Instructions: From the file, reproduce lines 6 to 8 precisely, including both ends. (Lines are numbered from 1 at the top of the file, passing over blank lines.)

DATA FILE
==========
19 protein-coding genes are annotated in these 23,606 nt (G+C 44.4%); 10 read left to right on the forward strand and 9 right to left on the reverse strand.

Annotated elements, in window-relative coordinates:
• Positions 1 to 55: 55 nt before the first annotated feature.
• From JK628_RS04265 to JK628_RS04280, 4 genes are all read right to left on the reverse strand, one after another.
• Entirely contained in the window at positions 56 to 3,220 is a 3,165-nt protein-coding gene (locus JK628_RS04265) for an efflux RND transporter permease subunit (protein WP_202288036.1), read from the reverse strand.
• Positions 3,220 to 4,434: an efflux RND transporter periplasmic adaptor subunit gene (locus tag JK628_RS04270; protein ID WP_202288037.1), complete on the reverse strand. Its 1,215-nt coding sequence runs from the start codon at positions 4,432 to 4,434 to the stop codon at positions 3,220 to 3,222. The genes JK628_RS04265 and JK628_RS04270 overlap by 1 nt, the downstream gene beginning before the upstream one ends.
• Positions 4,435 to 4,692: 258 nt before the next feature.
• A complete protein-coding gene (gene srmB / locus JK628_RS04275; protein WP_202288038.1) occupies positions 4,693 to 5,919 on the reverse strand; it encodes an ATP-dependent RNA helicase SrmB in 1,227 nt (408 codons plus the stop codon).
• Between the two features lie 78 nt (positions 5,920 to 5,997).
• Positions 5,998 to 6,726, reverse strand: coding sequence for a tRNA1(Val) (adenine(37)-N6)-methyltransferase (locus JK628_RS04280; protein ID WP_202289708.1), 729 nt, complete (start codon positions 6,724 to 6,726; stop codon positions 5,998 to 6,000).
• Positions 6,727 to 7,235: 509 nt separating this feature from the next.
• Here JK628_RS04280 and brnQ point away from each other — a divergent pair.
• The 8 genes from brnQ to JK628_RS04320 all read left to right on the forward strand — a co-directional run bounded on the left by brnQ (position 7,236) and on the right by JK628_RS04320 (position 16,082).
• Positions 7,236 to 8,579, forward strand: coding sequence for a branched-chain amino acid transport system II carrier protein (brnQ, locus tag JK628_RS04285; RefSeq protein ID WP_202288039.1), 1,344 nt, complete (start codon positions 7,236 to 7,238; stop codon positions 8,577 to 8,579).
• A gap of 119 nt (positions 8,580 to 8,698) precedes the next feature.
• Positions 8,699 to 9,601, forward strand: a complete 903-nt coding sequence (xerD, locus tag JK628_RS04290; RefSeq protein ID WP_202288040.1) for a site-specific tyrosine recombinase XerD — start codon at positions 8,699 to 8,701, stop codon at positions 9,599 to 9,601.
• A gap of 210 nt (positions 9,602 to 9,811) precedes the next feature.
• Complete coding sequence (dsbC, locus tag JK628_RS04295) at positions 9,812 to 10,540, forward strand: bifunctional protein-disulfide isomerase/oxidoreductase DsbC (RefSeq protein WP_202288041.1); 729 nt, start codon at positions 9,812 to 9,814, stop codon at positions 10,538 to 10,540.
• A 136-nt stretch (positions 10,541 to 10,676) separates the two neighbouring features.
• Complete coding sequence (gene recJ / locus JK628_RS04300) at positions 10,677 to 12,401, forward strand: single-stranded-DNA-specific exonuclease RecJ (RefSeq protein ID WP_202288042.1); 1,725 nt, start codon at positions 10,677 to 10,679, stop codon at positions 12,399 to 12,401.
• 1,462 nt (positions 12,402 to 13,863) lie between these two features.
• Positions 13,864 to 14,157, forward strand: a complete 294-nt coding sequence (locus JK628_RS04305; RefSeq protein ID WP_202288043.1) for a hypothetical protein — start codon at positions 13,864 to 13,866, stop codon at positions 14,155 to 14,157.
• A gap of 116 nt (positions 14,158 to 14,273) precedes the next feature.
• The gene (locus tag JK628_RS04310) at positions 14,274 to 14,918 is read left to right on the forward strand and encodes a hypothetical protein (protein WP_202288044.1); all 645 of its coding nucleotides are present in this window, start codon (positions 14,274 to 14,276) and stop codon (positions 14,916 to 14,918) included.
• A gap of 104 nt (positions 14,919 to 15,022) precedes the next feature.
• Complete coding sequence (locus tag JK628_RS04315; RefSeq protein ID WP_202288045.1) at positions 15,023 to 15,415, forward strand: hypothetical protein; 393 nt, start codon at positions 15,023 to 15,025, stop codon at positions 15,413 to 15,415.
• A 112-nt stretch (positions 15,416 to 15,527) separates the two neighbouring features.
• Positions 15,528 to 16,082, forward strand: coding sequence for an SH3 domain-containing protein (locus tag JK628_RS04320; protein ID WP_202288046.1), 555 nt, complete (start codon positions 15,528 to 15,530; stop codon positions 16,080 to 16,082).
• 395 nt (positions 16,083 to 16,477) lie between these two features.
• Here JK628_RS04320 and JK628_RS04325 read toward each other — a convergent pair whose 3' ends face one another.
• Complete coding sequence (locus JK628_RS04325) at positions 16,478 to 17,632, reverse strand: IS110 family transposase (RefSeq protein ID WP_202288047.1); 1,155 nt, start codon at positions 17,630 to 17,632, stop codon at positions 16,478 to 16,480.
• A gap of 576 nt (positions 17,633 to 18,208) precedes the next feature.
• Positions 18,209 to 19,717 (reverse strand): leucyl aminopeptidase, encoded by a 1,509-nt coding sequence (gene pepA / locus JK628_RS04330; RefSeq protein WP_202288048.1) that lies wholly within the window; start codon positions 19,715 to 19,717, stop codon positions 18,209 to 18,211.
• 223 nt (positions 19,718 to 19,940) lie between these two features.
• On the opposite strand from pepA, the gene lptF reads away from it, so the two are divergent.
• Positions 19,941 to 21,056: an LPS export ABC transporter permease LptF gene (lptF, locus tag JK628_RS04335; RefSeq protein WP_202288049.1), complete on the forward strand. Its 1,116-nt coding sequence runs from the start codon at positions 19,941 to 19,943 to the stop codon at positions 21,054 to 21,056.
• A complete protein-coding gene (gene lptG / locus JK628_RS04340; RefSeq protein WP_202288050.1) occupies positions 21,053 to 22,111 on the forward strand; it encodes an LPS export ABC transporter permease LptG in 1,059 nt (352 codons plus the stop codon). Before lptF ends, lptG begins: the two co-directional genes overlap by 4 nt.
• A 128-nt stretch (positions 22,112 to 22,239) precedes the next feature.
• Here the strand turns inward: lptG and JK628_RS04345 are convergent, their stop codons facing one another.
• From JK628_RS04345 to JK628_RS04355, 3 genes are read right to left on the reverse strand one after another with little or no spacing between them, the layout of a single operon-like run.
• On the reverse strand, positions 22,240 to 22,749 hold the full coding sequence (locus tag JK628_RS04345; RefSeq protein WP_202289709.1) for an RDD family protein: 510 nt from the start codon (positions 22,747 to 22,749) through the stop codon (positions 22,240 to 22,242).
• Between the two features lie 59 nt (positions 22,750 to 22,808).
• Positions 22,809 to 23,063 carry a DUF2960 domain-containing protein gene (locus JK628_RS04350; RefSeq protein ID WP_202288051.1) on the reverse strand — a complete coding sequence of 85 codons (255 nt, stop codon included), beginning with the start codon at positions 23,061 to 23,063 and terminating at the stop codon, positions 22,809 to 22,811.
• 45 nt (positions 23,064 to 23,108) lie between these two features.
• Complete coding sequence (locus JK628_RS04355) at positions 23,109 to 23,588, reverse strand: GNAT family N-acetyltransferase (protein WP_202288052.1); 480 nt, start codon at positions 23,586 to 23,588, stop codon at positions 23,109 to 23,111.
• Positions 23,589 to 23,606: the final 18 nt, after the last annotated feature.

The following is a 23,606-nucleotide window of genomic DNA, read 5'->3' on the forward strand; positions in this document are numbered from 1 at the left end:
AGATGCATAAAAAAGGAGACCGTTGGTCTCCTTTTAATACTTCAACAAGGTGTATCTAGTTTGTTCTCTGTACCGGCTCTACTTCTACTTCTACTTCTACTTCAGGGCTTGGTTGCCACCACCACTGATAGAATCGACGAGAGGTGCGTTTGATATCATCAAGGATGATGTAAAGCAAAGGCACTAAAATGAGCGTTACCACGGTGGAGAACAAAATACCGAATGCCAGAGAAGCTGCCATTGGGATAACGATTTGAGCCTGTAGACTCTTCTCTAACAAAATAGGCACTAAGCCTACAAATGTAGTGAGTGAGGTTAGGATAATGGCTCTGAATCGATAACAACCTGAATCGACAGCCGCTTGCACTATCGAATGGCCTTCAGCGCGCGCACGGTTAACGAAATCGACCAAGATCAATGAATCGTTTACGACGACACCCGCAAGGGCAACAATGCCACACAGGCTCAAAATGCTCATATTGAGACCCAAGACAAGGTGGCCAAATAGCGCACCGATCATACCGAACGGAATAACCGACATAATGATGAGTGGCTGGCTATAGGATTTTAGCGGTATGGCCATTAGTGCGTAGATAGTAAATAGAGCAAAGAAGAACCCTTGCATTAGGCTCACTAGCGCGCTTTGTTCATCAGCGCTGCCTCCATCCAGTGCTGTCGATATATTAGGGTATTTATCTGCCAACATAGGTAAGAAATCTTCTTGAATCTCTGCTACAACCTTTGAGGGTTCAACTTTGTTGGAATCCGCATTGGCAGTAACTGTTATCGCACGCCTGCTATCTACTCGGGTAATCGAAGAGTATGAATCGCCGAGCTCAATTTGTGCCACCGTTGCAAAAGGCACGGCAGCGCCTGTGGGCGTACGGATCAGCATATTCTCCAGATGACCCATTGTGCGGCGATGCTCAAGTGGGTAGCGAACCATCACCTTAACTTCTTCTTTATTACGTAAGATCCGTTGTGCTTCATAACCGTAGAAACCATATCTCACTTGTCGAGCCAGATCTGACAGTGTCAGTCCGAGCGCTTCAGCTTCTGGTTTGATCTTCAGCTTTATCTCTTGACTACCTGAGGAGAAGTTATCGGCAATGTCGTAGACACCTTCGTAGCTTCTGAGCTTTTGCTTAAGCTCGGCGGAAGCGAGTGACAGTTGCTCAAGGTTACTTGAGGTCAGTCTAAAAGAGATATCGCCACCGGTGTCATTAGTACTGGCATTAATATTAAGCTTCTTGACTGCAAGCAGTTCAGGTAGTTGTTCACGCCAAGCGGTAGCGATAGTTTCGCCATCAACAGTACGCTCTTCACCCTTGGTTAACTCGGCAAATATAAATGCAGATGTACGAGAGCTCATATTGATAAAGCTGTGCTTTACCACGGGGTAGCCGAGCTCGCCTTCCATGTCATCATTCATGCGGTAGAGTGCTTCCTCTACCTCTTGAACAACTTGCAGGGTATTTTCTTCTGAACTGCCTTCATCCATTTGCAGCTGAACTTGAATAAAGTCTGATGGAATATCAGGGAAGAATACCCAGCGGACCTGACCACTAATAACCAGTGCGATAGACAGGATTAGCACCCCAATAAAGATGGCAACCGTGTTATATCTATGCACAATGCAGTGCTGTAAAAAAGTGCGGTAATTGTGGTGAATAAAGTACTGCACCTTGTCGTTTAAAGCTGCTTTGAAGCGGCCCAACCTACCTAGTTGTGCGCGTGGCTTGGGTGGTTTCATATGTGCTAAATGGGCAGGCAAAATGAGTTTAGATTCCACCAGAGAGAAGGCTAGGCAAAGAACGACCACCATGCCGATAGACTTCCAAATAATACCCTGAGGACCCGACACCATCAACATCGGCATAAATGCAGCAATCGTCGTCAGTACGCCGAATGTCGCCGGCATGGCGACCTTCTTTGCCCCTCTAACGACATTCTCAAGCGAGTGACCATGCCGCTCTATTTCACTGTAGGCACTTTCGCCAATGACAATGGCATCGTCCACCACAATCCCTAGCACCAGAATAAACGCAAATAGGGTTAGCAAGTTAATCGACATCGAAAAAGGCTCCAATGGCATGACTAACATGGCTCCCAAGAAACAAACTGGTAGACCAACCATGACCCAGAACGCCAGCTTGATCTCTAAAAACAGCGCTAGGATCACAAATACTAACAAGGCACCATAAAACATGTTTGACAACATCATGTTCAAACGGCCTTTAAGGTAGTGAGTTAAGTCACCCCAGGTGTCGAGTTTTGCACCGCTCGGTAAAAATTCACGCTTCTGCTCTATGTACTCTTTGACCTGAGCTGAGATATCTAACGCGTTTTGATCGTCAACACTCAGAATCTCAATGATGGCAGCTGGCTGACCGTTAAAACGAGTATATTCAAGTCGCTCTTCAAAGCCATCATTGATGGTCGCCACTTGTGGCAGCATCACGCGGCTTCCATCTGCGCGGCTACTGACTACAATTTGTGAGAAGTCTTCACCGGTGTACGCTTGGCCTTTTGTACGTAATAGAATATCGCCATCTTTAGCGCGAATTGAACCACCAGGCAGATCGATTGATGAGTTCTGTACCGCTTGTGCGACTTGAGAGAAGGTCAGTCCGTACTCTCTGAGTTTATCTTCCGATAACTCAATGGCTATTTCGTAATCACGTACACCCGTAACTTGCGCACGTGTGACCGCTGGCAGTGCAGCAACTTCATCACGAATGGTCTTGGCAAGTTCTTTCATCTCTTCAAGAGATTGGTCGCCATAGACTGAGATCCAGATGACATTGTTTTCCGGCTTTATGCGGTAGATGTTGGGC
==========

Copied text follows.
• Positions 3,220 to 4,434: an efflux RND transporter periplasmic adaptor subunit gene (locus tag JK628_RS04270; protein ID WP_202288037.1), complete on the reverse strand. Its 1,215-nt coding sequence runs from the start codon at positions 4,432 to 4,434 to the stop codon at positions 3,220 to 3,222. The genes JK628_RS04265 and JK628_RS04270 overlap by 1 nt, the downstream gene beginning before the upstream one ends.
• Positions 4,435 to 4,692: 258 nt before the next feature.
• A complete protein-coding gene (gene srmB / locus JK628_RS04275; protein WP_202288038.1) occupies positions 4,693 to 5,919 on the reverse strand; it encodes an ATP-dependent RNA helicase SrmB in 1,227 nt (408 codons plus the stop codon).